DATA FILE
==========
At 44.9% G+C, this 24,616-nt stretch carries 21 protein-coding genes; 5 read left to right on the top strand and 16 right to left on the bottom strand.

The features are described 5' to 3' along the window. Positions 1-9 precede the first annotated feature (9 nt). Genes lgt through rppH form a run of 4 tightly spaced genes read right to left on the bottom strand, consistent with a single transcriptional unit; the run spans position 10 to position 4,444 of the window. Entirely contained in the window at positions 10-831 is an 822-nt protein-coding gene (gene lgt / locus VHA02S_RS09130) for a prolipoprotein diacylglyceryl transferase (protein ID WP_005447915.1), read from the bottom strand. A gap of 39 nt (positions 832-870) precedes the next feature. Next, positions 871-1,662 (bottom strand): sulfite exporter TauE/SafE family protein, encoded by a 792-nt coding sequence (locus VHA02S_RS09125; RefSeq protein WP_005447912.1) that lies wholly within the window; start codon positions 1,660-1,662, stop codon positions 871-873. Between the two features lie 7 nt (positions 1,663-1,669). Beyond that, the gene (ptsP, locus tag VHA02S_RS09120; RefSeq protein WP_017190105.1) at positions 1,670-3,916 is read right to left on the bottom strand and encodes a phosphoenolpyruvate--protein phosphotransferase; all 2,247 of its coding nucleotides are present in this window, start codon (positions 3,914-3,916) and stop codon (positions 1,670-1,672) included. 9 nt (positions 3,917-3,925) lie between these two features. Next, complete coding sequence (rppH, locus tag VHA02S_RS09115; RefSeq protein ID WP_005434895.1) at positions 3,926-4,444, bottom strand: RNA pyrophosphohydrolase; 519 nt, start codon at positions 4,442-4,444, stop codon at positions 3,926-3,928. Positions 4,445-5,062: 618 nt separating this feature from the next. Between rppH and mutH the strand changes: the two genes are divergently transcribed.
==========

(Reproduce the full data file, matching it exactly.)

At 44.9% G+C, this 24,616-nt stretch carries 21 protein-coding genes; 5 read left to right on the top strand and 16 right to left on the bottom strand.

The features are described 5' to 3' along the window. Positions 1-9 precede the first annotated feature (9 nt). Genes lgt through rppH form a run of 4 tightly spaced genes read right to left on the bottom strand, consistent with a single transcriptional unit; the run spans position 10 to position 4,444 of the window. Entirely contained in the window at positions 10-831 is an 822-nt protein-coding gene (gene lgt / locus VHA02S_RS09130) for a prolipoprotein diacylglyceryl transferase (protein ID WP_005447915.1), read from the bottom strand. A gap of 39 nt (positions 832-870) precedes the next feature. Next, positions 871-1,662 (bottom strand): sulfite exporter TauE/SafE family protein, encoded by a 792-nt coding sequence (locus VHA02S_RS09125; RefSeq protein WP_005447912.1) that lies wholly within the window; start codon positions 1,660-1,662, stop codon positions 871-873. Between the two features lie 7 nt (positions 1,663-1,669). Beyond that, the gene (ptsP, locus tag VHA02S_RS09120; RefSeq protein WP_017190105.1) at positions 1,670-3,916 is read right to left on the bottom strand and encodes a phosphoenolpyruvate--protein phosphotransferase; all 2,247 of its coding nucleotides are present in this window, start codon (positions 3,914-3,916) and stop codon (positions 1,670-1,672) included. 9 nt (positions 3,917-3,925) lie between these two features. Next, complete coding sequence (rppH, locus tag VHA02S_RS09115; RefSeq protein ID WP_005434895.1) at positions 3,926-4,444, bottom strand: RNA pyrophosphohydrolase; 519 nt, start codon at positions 4,442-4,444, stop codon at positions 3,926-3,928. Positions 4,445-5,062: 618 nt separating this feature from the next. Between rppH and mutH the strand changes: the two genes are divergently transcribed.